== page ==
Splitting with my partner, and california rental rights

DoobhDoobh She/Her, Ace Pan/Bisexual 8-)What's up, bootlickers?Registered User regular
My ex and I recently split up, and are currently having some disagreements on who gets to live in the home we rented. Both of our names are on the lease, and our landlord isn't sure what our rights are in a dispute.

Does anyone have a lead on where I can educate myself on this? Or advice? It's been very unpleasant over here, and she definitely has more power to find her own place, plus can stay at her parents who are relatively close by, if that helps at all.

Miss me? Find me on:

Twitch (I stream most days of the week)
Twitter (mean leftist discourse)


  • SilverWindSilverWind Registered User regular
    You should call up or attend a legal clinic to understand your rights and obligations. Here's what I was able to find with some googling:

    Clinics/resources: http://www.dca.ca.gov/publications/landlordbook/appendix3.shtml and http://www.dca.ca.gov/publications/landlordbook/resolve-problems.shtml

    Here's what appears to be a 2011 USCB legal resource regarding co-tenant situations in California, but I can't tell if it would still apply today:

    Of note, it seems to indicate that a co-tenant might not be able to remove another co-tenant unless s/he has obtained a domestic violence restraining order. Also of note is how co-tenants are jointly/severally liable for rent arrears, which means if one vanishes into the night, the other may be on the hook for the full amount.

    Can you work out some sort of deal with your ex--the both of you split a bill for one of you to stay somewhere else for the meantime? I'm guessing by your post she is in no way interested in moving back in temporarily with her parents.

    Switch: SW-7603-3284-4227
    My ACNH Wishlists | My ACNH Catalog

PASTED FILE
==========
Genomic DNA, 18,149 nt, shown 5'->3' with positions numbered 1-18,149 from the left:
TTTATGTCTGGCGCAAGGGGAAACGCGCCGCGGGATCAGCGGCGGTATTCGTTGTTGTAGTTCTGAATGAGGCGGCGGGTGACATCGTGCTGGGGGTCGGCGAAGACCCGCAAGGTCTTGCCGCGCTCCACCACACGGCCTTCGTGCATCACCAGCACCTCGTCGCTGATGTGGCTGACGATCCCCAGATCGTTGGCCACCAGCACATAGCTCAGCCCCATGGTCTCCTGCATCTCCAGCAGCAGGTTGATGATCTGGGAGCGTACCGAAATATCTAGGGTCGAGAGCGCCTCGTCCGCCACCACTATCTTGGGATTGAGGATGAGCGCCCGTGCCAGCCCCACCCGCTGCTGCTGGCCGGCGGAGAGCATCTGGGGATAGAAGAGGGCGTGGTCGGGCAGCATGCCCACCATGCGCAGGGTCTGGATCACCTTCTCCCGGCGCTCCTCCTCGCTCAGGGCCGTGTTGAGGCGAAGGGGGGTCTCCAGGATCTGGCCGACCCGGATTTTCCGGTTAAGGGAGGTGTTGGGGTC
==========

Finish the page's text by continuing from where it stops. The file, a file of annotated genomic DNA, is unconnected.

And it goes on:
• mtsmts Dr. Robot King Registered User regular
    if you live in or near a college town there is usually a renters rights org there. I know Davis had one as we used it for a dispute once.

  • FeralFeral MEMETICHARIZARD interior crocodile alligator ⇔ ǝɹʇɐǝɥʇ ǝᴉʌoɯ ʇǝloɹʌǝɥɔ ɐ ǝʌᴉɹp ᴉRegistered User regular

    However I have gone through (occasionally nasty) breakups while renting in California.

    Short version: If both of you signed the lease, both of you have the rights and responsibilities of that lease. Exactly what SilverWind said.

    every person who doesn't like an acquired taste always seems to think everyone who likes it is faking it. it should be an official fallacy.
    the "no true scotch man" fallacy.
  • DoobhDoobh She/Her, Ace Pan/Bisexual 8-) What's up, bootlickers?Registered User regular
    it looks like we're working things out

    worst comes to worst, our landlord can terminate both our leases (since it's month to month) and re-lease one of us, if she so desires

    thanks for the responses, though

    I'll reference this and any other advice in case shit starts hitting the fan

    Miss me? Find me on:

    Twitch (I stream most days of the week)
    Twitter (mean leftist discourse)
    ceresNocrenzepherinNightDragonSkeithZilla360AngelinaCentipede Damascus
  • fightinfilipinofightinfilipino Angry as Hell #BLMRegistered User regular
    if you (or anyone else) are in this situation, usually the local law schools will have free assistance clinics that will have a tenant/landlord group that might be able to help.

    steam | Dokkan: 868846562
  • KarrmerKarrmer Registered User regular
    You both have equal rights to live in the residence, you're identical to a typical roommate situation. Neither one of you should be leaving until the landlord agrees to release you from the lease, otherwise the person is still liable to pay rent, damages etc

Sign In or Register to comment.